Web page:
The interns read testimonies on behalf of Hibakusha Shigeko Sasamori, Satsuko Thurlow, and Yasuaki Yamashita as well as activist Linda Chapman. The atomic bomb survivors’ testimonies described their personal experience and trauma suffered from Hiroshima and Nagasaki and urged the New York city council and committee members to support the total abolition of nuclear weapons and its development. The interns felt honored to deliver this important message to the hearing at the City Hall. It was an insightful experience for them to be part of this powerful and pivotal process. 

This post was created and published by Chin Wai Wong, Irina Conc, Leena Gurung, and Sajila Kanwal.

“74 years of Nuclear Disarmament and the Contribution of Youth beyond 2020”

On January 24, Peace Boat US interns attended the “74 years of Nuclear Disarmament and the Contribution of Youth beyond 2020”, held by the United Nations Office for Disarmament Affairs (UNODA), Permanent Mission of the Republic of Korea to the United Nations, and Youth 4 Disarmament Initiative, at the United Nations Headquarters.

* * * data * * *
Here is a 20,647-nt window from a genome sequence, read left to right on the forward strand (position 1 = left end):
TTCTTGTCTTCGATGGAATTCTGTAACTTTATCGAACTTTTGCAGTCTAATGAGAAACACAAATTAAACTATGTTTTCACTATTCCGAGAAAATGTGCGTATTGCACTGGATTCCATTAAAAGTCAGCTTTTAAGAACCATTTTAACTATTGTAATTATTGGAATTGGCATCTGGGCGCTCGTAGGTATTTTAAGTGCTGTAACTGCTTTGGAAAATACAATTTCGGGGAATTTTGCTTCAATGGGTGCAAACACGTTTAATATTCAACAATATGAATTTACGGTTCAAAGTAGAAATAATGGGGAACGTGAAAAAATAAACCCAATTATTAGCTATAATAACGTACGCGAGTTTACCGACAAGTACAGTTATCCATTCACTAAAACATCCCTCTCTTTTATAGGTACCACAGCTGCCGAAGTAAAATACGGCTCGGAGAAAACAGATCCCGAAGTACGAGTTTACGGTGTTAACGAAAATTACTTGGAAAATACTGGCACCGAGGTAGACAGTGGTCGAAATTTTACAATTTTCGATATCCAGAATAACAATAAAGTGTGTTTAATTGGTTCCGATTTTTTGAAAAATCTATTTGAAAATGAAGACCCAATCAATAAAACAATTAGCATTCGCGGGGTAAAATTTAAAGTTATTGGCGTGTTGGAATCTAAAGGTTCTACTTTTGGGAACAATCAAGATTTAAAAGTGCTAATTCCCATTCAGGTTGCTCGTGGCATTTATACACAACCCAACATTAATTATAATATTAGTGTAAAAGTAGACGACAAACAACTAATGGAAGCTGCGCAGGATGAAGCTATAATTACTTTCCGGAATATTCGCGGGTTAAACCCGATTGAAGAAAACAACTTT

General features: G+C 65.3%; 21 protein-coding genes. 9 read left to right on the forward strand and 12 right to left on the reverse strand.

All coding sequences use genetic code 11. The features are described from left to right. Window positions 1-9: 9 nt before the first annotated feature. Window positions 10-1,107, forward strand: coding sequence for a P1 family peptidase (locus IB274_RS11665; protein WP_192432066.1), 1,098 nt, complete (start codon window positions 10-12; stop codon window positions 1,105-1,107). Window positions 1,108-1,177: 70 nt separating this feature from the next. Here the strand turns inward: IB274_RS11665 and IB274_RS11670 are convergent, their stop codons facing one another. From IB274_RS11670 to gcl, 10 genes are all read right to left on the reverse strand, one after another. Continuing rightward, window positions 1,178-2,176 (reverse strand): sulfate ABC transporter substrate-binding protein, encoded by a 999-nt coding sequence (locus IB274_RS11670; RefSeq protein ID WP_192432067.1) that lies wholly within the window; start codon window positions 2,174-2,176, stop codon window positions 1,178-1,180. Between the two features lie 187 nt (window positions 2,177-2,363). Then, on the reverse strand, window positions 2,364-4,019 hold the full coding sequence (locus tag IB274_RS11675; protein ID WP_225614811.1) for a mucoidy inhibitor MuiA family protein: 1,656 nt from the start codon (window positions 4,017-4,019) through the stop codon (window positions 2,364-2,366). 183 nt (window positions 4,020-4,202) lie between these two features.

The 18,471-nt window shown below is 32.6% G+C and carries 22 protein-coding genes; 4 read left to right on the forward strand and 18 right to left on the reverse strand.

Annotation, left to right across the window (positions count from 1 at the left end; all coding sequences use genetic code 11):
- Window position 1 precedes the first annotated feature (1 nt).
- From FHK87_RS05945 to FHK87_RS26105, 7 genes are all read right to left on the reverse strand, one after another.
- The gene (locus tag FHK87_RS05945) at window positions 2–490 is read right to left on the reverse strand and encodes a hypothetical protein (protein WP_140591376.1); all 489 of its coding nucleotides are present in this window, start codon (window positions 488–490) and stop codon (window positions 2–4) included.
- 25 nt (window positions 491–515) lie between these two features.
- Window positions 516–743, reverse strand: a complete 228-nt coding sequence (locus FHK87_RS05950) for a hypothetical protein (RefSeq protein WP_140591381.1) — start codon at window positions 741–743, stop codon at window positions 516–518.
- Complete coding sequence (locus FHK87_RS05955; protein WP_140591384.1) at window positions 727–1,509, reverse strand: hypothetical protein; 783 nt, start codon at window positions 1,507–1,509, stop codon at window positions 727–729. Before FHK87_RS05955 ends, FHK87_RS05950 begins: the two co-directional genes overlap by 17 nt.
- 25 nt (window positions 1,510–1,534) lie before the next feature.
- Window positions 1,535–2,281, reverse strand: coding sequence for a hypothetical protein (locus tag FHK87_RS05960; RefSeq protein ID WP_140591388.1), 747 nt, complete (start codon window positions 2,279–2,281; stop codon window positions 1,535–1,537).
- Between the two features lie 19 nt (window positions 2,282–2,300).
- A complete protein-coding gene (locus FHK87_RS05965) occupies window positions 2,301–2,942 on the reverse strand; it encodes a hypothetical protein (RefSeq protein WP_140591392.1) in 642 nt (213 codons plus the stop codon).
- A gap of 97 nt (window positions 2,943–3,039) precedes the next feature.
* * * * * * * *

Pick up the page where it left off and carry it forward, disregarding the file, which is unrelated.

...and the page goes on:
Hollins interns attended “74 years of Nuclear Disarmament and the Contribution of Youth beyond 2020”.

The dialogue highlighted the emphasis on education of nuclear weapon disarmament. It is suggested that education, overall, should involve the topic of nuclear weapon disarmament in the curriculum, allowing students from different grades to have the opportunity to connect with people and to be exposed to and involved in this issue. The education itself should be “peace-generating”, and it is a “collective thinking” for people’s various needs, suggested by Mr. Izumi Nakamitsu, Under-Secretary-General and High Representative for Disarmament Affairs. While appreciating the benefits that technologies have brought to the human world, we should be aware not to be used by technologies but to use them, and at the same time focus on the central question: What makes us human?